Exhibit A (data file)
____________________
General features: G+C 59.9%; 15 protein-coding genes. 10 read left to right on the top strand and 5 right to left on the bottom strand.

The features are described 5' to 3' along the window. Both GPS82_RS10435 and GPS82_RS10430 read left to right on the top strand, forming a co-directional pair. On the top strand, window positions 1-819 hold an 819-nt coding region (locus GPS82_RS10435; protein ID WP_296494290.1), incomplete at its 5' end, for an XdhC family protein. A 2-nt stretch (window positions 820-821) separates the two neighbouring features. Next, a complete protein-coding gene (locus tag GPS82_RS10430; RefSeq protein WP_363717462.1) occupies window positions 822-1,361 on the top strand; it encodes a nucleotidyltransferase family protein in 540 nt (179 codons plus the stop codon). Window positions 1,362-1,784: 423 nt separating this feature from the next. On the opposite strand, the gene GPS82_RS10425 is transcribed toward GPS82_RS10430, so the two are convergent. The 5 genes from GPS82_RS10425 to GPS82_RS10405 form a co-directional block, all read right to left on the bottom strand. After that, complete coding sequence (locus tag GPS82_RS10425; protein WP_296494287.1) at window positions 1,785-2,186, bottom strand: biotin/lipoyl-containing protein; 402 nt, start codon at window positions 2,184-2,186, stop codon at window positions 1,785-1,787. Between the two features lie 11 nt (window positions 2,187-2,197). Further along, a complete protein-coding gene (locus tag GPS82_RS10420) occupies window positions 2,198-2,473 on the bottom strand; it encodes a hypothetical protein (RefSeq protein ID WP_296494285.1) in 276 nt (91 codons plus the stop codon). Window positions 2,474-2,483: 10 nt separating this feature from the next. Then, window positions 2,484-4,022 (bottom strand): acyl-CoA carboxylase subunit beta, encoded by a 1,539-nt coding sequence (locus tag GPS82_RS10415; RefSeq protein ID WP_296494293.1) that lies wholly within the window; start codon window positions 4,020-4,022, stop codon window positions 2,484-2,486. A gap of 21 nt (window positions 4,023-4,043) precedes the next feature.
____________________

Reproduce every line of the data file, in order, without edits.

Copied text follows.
General features: G+C 59.9%; 15 protein-coding genes. 10 read left to right on the top strand and 5 right to left on the bottom strand.

The features are described 5' to 3' along the window. Both GPS82_RS10435 and GPS82_RS10430 read left to right on the top strand, forming a co-directional pair. On the top strand, window positions 1-819 hold an 819-nt coding region (locus GPS82_RS10435; protein ID WP_296494290.1), incomplete at its 5' end, for an XdhC family protein. A 2-nt stretch (window positions 820-821) separates the two neighbouring features. Next, a complete protein-coding gene (locus tag GPS82_RS10430; RefSeq protein WP_363717462.1) occupies window positions 822-1,361 on the top strand; it encodes a nucleotidyltransferase family protein in 540 nt (179 codons plus the stop codon). Window positions 1,362-1,784: 423 nt separating this feature from the next. On the opposite strand, the gene GPS82_RS10425 is transcribed toward GPS82_RS10430, so the two are convergent. The 5 genes from GPS82_RS10425 to GPS82_RS10405 form a co-directional block, all read right to left on the bottom strand. After that, complete coding sequence (locus tag GPS82_RS10425; protein WP_296494287.1) at window positions 1,785-2,186, bottom strand: biotin/lipoyl-containing protein; 402 nt, start codon at window positions 2,184-2,186, stop codon at window positions 1,785-1,787. Between the two features lie 11 nt (window positions 2,187-2,197). Further along, a complete protein-coding gene (locus tag GPS82_RS10420) occupies window positions 2,198-2,473 on the bottom strand; it encodes a hypothetical protein (RefSeq protein ID WP_296494285.1) in 276 nt (91 codons plus the stop codon). Window positions 2,474-2,483: 10 nt separating this feature from the next. Then, window positions 2,484-4,022 (bottom strand): acyl-CoA carboxylase subunit beta, encoded by a 1,539-nt coding sequence (locus tag GPS82_RS10415; RefSeq protein ID WP_296494293.1) that lies wholly within the window; start codon window positions 4,020-4,022, stop codon window positions 2,484-2,486. A gap of 21 nt (window positions 4,023-4,043) precedes the next feature.